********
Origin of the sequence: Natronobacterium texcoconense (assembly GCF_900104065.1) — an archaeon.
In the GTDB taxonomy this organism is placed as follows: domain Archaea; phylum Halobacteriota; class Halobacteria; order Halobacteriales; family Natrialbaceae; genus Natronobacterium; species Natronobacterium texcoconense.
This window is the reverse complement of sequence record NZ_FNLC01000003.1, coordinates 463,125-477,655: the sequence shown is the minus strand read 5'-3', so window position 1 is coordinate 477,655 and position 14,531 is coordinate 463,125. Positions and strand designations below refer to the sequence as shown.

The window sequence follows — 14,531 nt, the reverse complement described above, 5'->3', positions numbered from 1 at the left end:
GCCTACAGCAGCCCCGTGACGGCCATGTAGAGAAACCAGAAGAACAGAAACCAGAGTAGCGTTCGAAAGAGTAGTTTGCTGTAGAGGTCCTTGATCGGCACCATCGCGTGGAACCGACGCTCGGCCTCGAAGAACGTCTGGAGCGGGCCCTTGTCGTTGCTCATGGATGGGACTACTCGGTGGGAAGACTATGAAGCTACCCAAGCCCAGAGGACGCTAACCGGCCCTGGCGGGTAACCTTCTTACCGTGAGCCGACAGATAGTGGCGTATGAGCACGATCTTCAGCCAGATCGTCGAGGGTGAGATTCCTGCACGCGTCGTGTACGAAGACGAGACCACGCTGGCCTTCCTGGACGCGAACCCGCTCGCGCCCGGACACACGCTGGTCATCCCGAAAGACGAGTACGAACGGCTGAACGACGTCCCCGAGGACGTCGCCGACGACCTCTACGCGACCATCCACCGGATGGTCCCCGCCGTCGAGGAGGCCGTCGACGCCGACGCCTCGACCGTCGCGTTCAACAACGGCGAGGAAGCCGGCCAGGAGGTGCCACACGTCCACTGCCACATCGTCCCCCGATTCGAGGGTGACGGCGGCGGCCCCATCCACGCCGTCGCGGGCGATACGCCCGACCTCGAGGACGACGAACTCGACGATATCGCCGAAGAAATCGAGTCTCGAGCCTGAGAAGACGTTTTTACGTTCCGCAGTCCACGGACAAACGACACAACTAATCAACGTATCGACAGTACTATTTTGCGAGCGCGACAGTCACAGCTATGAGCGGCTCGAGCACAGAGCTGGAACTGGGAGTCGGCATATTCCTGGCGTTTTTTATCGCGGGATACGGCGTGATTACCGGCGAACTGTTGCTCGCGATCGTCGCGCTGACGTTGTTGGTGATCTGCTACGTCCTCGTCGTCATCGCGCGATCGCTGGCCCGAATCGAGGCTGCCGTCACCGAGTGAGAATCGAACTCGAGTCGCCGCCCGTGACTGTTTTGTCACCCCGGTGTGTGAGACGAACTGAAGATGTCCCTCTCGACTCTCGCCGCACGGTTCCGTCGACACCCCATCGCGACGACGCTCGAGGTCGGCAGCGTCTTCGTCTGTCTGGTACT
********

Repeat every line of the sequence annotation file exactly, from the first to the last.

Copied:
Origin of the sequence: Natronobacterium texcoconense (assembly GCF_900104065.1) — an archaeon.
In the GTDB taxonomy this organism is placed as follows: domain Archaea; phylum Halobacteriota; class Halobacteria; order Halobacteriales; family Natrialbaceae; genus Natronobacterium; species Natronobacterium texcoconense.
This window is the reverse complement of sequence record NZ_FNLC01000003.1, coordinates 463,125-477,655: the sequence shown is the minus strand read 5'-3', so window position 1 is coordinate 477,655 and position 14,531 is coordinate 463,125. Positions and strand designations below refer to the sequence as shown.

The window sequence follows — 14,531 nt, the reverse complement described above, 5'->3', positions numbered from 1 at the left end:
GCCTACAGCAGCCCCGTGACGGCCATGTAGAGAAACCAGAAGAACAGAAACCAGAGTAGCGTTCGAAAGAGTAGTTTGCTGTAGAGGTCCTTGATCGGCACCATCGCGTGGAACCGACGCTCGGCCTCGAAGAACGTCTGGAGCGGGCCCTTGTCGTTGCTCATGGATGGGACTACTCGGTGGGAAGACTATGAAGCTACCCAAGCCCAGAGGACGCTAACCGGCCCTGGCGGGTAACCTTCTTACCGTGAGCCGACAGATAGTGGCGTATGAGCACGATCTTCAGCCAGATCGTCGAGGGTGAGATTCCTGCACGCGTCGTGTACGAAGACGAGACCACGCTGGCCTTCCTGGACGCGAACCCGCTCGCGCCCGGACACACGCTGGTCATCCCGAAAGACGAGTACGAACGGCTGAACGACGTCCCCGAGGACGTCGCCGACGACCTCTACGCGACCATCCACCGGATGGTCCCCGCCGTCGAGGAGGCCGTCGACGCCGACGCCTCGACCGTCGCGTTCAACAACGGCGAGGAAGCCGGCCAGGAGGTGCCACACGTCCACTGCCACATCGTCCCCCGATTCGAGGGTGACGGCGGCGGCCCCATCCACGCCGTCGCGGGCGATACGCCCGACCTCGAGGACGACGAACTCGACGATATCGCCGAAGAAATCGAGTCTCGAGCCTGAGAAGACGTTTTTACGTTCCGCAGTCCACGGACAAACGACACAACTAATCAACGTATCGACAGTACTATTTTGCGAGCGCGACAGTCACAGCTATGAGCGGCTCGAGCACAGAGCTGGAACTGGGAGTCGGCATATTCCTGGCGTTTTTTATCGCGGGATACGGCGTGATTACCGGCGAACTGTTGCTCGCGATCGTCGCGCTGACGTTGTTGGTGATCTGCTACGTCCTCGTCGTCATCGCGCGATCGCTGGCCCGAATCGAGGCTGCCGTCACCGAGTGAGAATCGAACTCGAGTCGCCGCCCGTGACTGTTTTGTCACCCCGGTGTGTGAGACGAACTGAAGATGTCCCTCTCGACTCTCGCCGCACGGTTCCGTCGACACCCCATCGCGACGACGCTCGAGGTCGGCAGCGTCTTCGTCTGTCTGGTACT